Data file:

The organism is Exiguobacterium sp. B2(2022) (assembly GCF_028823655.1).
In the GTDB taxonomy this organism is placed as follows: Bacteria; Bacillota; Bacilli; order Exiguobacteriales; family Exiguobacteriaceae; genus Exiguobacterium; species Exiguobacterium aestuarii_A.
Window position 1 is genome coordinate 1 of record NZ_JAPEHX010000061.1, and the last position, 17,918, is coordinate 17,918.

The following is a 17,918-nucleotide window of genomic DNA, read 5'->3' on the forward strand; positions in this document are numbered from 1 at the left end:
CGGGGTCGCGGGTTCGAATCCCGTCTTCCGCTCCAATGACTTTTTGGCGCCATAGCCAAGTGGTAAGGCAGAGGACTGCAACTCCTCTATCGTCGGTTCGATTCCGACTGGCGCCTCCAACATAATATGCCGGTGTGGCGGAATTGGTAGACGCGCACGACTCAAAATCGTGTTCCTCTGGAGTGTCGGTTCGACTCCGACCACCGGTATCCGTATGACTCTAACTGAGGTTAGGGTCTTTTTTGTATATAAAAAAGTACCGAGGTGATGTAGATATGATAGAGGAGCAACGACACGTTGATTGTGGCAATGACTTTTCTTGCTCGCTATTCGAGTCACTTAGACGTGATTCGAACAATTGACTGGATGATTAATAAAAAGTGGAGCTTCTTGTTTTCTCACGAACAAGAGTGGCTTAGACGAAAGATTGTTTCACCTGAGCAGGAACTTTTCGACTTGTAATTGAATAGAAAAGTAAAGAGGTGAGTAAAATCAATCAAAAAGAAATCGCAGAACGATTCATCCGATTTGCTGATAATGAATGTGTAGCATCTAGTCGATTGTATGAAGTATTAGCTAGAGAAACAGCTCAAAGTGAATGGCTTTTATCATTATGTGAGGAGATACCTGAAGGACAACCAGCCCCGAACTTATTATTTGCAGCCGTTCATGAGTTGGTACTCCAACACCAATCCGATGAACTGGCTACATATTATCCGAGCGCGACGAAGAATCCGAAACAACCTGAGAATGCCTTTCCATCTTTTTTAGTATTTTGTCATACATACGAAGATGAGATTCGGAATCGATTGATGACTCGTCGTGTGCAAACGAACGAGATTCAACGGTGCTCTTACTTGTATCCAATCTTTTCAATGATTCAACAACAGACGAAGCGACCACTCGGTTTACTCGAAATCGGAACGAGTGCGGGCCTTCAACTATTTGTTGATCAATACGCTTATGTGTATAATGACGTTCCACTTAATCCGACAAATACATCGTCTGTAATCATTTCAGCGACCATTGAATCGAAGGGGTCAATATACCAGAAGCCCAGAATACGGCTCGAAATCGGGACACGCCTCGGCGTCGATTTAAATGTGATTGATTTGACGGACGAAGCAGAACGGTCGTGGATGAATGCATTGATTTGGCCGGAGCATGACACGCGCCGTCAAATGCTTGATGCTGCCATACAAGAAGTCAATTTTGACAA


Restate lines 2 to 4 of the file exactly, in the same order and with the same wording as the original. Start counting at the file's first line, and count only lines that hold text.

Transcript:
In the GTDB taxonomy this organism is placed as follows: Bacteria; Bacillota; Bacilli; order Exiguobacteriales; family Exiguobacteriaceae; genus Exiguobacterium; species Exiguobacterium aestuarii_A.
Window position 1 is genome coordinate 1 of record NZ_JAPEHX010000061.1, and the last position, 17,918, is coordinate 17,918.

The following is a 17,918-nucleotide window of genomic DNA, read 5'->3' on the forward strand; positions in this document are numbered from 1 at the left end: